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Mass Spectrometry imaging and spectroscopic detection of counterfeits and forgery

   Biomolecular Sciences Research Centre

  Dr Robert Bradshaw, Prof Simona Francese, Dr Marjory Da Costa Abreu  Friday, September 30, 2022  Competition Funded PhD Project (Students Worldwide)

About the Project

This multidisciplinary doctoral project will be based in the world-renowned Centre for Mass Spectrometry Imaging (CMSI) at the Biomolecular Sciences Research Centre, Sheffield Hallam University. Collaborators include sector experts and law enforcement agencies (the Portuguese Police, West Yorkshire Police (Yorkshire and Humber Regional Scientific Services Support) and the Scotch Whisky Research Institute).

The project is based on the detection and identification of counterfeit products and document forgeries which are criminal offenses that can significantly impact businesses, individuals, and political entities punishable with up to 10 years imprisonment.

Currently, suspected counterfeit products, such as whisky, are mostly analysed through the composition of the liquid. This requires products to be opened, and hence reduces their value. This is particularly problematic for rare/expensive examples where maintaining quality is important. Examination of documents on suspicion of manipulation (forgery) is often investigated using non-destructive optical methods as well as spectroscopic methods, these can lack specificity.

In this project you will become expert in the use of the wide range of state-of-the-art analytical techniques and instrumentations that are available within the CMSI. These will be used to analyse ink/substrate composition of counterfeit product labels (specifically whisky) and forged documents. Predominantly, you will use mass spectrometry profiling and imaging techniques such as matrix-assisted laser desorption ionisation (MALDI) and desorption electrospray ionisation (DESI) for confirmatory testing, through the identification and visualisation of specific ink/substrate components. Spectroscopic methodologies such as Fourier transform infrared (FTIR), Raman imaging, handheld-Raman and Atomic force microscopy (AFM)-Raman will be explored to provide the initial non-destructive, rapid chemical information.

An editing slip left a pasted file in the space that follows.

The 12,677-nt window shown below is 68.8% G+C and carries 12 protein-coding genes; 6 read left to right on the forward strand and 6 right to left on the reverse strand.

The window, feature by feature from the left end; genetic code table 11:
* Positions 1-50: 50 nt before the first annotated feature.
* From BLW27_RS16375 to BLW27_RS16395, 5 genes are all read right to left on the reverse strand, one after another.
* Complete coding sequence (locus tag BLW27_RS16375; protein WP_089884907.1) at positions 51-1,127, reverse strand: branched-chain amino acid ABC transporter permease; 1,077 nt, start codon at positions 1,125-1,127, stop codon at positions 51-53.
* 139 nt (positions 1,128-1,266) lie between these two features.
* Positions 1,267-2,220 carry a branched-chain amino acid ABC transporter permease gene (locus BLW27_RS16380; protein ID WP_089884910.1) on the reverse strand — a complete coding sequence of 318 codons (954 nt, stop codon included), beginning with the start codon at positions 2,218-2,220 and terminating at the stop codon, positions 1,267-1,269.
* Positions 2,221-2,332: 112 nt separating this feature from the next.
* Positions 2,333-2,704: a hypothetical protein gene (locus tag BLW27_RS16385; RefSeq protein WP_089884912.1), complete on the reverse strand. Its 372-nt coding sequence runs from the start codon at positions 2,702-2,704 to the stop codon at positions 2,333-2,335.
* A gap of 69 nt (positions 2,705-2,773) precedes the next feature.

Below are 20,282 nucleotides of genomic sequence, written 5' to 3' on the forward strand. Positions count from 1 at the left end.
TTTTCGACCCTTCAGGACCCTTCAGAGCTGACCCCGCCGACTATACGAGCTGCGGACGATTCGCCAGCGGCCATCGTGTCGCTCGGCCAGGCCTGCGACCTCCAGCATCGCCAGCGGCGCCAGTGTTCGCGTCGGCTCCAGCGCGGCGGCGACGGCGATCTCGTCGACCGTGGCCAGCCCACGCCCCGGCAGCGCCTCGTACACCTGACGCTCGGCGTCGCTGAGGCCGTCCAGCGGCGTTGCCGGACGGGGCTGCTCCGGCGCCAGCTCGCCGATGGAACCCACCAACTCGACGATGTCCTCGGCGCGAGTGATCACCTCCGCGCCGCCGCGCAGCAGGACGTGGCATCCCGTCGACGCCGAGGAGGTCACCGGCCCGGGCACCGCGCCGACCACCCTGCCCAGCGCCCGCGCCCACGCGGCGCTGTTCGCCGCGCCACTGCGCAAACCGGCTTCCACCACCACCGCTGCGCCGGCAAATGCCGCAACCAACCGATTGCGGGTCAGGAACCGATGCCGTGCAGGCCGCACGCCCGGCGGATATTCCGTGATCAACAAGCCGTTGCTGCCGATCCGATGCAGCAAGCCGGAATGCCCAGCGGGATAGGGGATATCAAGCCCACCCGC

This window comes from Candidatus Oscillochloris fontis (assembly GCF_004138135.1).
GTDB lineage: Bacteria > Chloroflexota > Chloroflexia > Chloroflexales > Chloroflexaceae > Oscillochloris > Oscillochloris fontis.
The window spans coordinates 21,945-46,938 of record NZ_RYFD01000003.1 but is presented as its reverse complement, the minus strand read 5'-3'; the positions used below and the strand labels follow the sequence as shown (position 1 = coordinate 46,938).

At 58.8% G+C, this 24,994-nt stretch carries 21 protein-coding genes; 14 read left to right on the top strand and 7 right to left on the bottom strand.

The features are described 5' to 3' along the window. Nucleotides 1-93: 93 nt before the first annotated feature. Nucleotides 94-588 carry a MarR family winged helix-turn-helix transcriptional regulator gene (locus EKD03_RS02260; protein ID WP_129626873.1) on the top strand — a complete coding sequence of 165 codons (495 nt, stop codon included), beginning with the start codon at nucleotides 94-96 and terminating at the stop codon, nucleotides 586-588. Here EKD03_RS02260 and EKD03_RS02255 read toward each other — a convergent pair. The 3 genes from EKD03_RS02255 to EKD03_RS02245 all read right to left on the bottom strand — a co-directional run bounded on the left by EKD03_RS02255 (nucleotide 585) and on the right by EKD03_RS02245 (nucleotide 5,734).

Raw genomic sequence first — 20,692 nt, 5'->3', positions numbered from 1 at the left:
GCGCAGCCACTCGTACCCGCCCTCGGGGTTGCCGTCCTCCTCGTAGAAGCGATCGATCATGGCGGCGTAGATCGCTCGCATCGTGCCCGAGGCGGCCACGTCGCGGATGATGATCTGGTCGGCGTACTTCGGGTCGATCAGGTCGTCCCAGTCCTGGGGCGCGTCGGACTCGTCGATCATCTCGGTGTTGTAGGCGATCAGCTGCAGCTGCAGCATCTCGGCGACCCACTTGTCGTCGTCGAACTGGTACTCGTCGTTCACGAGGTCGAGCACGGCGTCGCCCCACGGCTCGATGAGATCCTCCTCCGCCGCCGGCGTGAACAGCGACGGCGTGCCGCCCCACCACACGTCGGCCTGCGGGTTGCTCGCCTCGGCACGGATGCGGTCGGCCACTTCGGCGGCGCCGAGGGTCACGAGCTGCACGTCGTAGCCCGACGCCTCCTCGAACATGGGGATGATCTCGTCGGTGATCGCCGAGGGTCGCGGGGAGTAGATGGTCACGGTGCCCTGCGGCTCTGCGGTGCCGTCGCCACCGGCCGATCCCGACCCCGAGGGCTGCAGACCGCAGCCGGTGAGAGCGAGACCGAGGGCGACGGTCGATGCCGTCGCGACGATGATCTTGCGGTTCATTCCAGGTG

Specific research aims include: (a) generation of ink/substrate spectral databases for automatic identification of molecular targets indicating counterfeiting/forgery activity (b) development of a multimodal analytical workflow (incorporating machine learning approaches) to maximise intelligence recovered from samples (c) fingermark visualisation to prove document/product handling (d) investigation into the potential of determining the age of the ink (to reconstruct a forensic timeline) and (e) insights into methodology transfer to similar counterfeit products (wine, currency etc).

You will gain a deep understanding of both the chemistry and operational aspects of the analytical techniques employed. You will also gain an appreciation of the operational and regulatory requirements for the deployment of the protocols in forensic laboratories and for end-users in a commercial setting. The breadth of the project and the participation of relevant stakeholders to the research will significantly enhance your employability, by enabling you to develop independence and problem-solving skills. 

GTA Information

This project is offered as a Graduate Teaching Assistant role. Graduate Teaching Assistants undertake certain teaching duties associated with the student experience, in addition to working towards a PhD qualification. Contributing to up to 180 hours of support for research or teaching related activity per academic year. This activity forms part of the scholarship award and there is no additional payment for it.